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The Mechanical Heart: Solo+ Development

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dsm1891

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The Mechanical Heart


Development Blog



I had planned on writing about screen shake this week, but unfortunately the screen shake I came up with didn't look as good as I wanted. So (hopefully) I will get time to finish it next week. So instead I would like to talk about a development style (/ team size) that I have adapted for The Mechanical Heart which is Solo+ Development.

What is Solo+ Development?

I am pretty sure I am not the person who coined the term, I think I may have first heard it at Develop 2014, after extensive googling I couldn't find a mention on it on the internet so I might have just coined it. Solo+ development (at least my definition of it) is one person creating a product, in this case a game, and areas of that product is outsourced to freelancers. The company is owned by the person creating the product.

The Pros

  • One of the perks to solo+ is the fact you have no partners and/or employees to look after. Although I agree that you need to 'look after' your freelancers, this is often easier than having employees. This means your company will be easier to manage.

    it__s_dangerous_to_go_solo__by_reloc3-d4rw2rc.jpg


    • Pure Solo Development is risky, ever tried making a cup of tea whilst juggling knives and riding a unicycle? Having to create the sound and art assets along with the code and not to mention game design is a lot to have on your plate. I am not saying it is impossible, but this is where time management is critical. I have serious respect for any pure solo developer!

      • Work when you want. If you are a procrastinator you might want to consider this as a negative, but being able to set your own schedule of things is a real life saver when you have a traditional job on the side. One week you could set up to add in a debug console, the next is to add a whole new mechanic. Flexibility is key when you have other commitments.

        The Cons

        • It can be lonely at the top. Not having one board with the project can be demotivation at times. Even not being able to talk about the project when ever you want is a real bummer.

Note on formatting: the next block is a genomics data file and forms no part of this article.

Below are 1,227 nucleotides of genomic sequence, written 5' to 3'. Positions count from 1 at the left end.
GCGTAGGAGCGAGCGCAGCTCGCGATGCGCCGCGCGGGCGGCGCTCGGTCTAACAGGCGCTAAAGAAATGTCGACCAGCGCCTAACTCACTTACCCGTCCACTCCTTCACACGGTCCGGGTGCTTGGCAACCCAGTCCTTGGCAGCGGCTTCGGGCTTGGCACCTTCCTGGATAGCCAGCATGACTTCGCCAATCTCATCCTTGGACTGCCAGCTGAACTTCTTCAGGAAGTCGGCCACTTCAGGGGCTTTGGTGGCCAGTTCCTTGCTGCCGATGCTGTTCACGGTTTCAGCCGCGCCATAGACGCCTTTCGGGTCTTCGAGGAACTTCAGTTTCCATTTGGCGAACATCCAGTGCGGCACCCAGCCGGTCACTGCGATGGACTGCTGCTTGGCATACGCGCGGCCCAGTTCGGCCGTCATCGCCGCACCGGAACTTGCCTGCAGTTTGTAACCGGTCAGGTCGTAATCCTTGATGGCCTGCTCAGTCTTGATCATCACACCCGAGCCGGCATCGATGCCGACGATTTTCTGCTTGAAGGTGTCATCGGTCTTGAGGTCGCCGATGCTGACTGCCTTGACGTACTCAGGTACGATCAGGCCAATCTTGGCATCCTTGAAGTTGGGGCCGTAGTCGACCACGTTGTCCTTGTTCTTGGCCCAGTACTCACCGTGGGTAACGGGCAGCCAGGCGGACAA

• Feedback is often hard to come by. Without a team to tell you your idea is stupid, or that feature X should be like A you can carry on with a plan that you have had for months, only to realise you have wasted development time.

            • Communication with freelancers can be tricky at times. Not being hired under a full company can lead to freelancers not feeling confident in the product and dropping it / stop doing work. This has happened to me twice now, and believe me when I say that these issues sneak up on you, usually you only see there was an issue when you look back and wonder what went wrong.

              Preventing The Cons



              prevention_for_problem_behavior.jpg


              Addressing the first two is easy. To anybody, I would suggest creating a blog, this allows you to express yourself about the project and seeing other people liking your project and giving feedback is a real motivator. It also lets you evaluate where you have come from, being able to look back and see how your project was weeks or months ago, and seeing how much you have progressed will spur you on to carry on development.

              For the communication, I hope I have solved my communication issues. Now I am using slack, it is a communication tool which allows teams to talk to each other. What this has which other services doesn't is different chat rooms and the fact it is on lots of different platforms. For example I usually talk to my artist using my mobile, and he is on PC.


              That just about wraps it up, no doubt I have forgotten a few points, so may edit this a few times.

              Until Next Time!
              DSM

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I really liked this blog, it is almost article worthy. Nice job! Btw, slack is a pretty nice tool for those who are wondering wtf it is.

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Thank you, I was thinking about writing an article on this. This is kinda a dry run :)

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